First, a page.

Even if you use computer software for inventory management, nothing replaces keeping an old-fashioned shopping list as a means of day-to-day tracking. At Wills Eye Surgery Center in Wilmington, Del., the facility keeps a running list right in its supply room. As the nursing staff picks cases, they note the items that are getting low. The nurse manager checks the list often and places orders accordingly. She notes the order date and expected delivery date right on the list. "This system lets the nurse manager know what we need and informs the staff when supplies are expected," says Annette Yetter, Wills Eye's administrator Additionally, Ms. Sayers recommends that your supply "czar" pulls the packing slips when supplies come in and checks the slips against invoices. "This ensures you don't pay for things you don't get, and that you pay the right prices for things you do get," she notes.Direct observation and list-keeping by your staff helps detect supply management glitches that computers can't reveal. Compare the "shopping list" inventory to the inventory levels shown in your computer database. This way, you can recognize and correct any discrepancies between expected and actual supplies.Two quick ways computer software can help: Delete items as they are used, on a case-by-case basis, and do price checks to make sure the correct prices are charged to cases for the items used.

6. Implement just-in-time ordering.
Facility managers recommend just-in-time ordering so that you don't sink a lot of money into supplies that just sit on the shelf.Ms. Yetter says her nurse manager reviews supply needs weekly, but plans two weeks ahead. An exception to this rule is a perishable item such as viscoelastic. The eye-only facility orders the item every week and keeps it in the refrigerator.There is a danger of being caught short with just-in-time ordering. To avoid this, managers must establish an exact "par level" for each item, so they know exactly how many items to order and when.Par levels vary from one facility to another, even those in the same specialty. To determine par level inventory, look at the number and type of procedures, physician preferences and actual usage. When you spot leftovers, the par is too high and ordering less can save money. Although maintaining the par level is important, it shouldn't rule supply ordering. Says Ms. Sayers, "If a special item or extras are needed, just go ahead and order it. You can't always go by a set amount."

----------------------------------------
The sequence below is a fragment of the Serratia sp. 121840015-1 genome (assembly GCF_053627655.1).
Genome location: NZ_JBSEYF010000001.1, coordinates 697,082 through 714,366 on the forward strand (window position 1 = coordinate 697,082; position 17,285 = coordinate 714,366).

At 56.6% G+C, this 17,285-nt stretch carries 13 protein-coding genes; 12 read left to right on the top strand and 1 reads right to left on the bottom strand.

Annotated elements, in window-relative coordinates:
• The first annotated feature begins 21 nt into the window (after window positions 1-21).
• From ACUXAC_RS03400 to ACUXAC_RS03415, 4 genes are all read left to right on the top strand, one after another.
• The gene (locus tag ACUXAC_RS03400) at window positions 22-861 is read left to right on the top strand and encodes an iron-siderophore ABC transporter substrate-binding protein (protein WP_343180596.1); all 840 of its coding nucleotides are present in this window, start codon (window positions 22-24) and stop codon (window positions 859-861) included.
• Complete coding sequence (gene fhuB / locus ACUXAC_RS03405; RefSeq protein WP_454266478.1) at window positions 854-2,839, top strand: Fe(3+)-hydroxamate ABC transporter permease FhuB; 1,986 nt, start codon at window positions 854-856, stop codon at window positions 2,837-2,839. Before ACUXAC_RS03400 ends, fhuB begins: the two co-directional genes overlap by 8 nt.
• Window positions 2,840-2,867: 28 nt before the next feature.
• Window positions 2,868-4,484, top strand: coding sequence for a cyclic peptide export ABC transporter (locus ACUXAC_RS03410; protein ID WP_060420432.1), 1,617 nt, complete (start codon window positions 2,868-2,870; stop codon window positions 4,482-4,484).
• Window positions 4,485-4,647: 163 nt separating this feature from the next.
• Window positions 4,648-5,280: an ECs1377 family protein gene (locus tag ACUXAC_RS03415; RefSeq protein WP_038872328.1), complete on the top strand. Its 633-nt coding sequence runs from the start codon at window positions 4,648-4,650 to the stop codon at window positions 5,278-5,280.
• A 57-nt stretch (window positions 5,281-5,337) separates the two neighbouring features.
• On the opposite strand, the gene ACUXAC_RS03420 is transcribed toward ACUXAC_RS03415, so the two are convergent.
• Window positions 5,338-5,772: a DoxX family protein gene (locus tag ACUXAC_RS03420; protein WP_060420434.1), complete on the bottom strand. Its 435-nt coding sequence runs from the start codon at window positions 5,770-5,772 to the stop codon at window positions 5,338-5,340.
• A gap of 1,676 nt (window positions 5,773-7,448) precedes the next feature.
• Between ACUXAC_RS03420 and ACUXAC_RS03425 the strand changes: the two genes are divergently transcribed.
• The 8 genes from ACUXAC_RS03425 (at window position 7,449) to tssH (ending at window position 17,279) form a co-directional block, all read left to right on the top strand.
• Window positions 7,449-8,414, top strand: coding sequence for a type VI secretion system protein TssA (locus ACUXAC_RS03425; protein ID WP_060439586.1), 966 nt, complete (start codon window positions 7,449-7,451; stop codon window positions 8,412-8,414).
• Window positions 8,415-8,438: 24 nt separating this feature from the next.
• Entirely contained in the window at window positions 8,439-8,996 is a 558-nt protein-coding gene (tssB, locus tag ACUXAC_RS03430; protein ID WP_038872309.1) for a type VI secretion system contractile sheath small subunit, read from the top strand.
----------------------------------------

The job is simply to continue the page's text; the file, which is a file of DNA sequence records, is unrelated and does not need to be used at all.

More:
7. Hold a yard sale.
When the orthopedic surgeons at Little Rock Surgery Center opened their own surgery center, the facility was stuck with a lot of obsolete equipment. Jan Smith turned a minus into a plus by making a list of her unnecessary instruments and supplies and holding an electronic yard sale. Many of the buyers were other facilities in her large HealthSouth network. If you're not part of a large healthcare network, you may still be able to conduct a similar sale by doing online searches for the hospitals or surgery centers in your region. Additionally, you can contact organizations such as the Federated Ambulatory Surgery Association (FASA) or the American Association of Ambulatory Surgery Centers (AAASC) to obtain contact names at other facilities that may need what you're selling.

Be flexible
Ms. Sayers stresses the need for supply managers to be flexible rather than dogmatic in their approach to ordering and maintaining supplies. It is impossible to have a 100 percent accurate gauge of your supply needs every single day in every single case. Sometimes you just have to use your best judgment and adjust on the fly.

Contact Judith Lee at

New to Outpatient Surgery Magazine?
Sign-up to continue reading this article.
Register Now
Have an account? Please log in:
Email Address:
  Remember my login on this computer

advertiser banner

Other Articles That May Interest You

Success With Prefilled Syringes

Before you order medications from a compounding pharmacy, check out this practical advice.

Avoid Compounding in the OR

Start small to stop drug preparations that can lead to errors and sterility issues.

Thinking of Buying Surgical Gloves

Find the fit, feel and level of protection your surgeons and staff desire.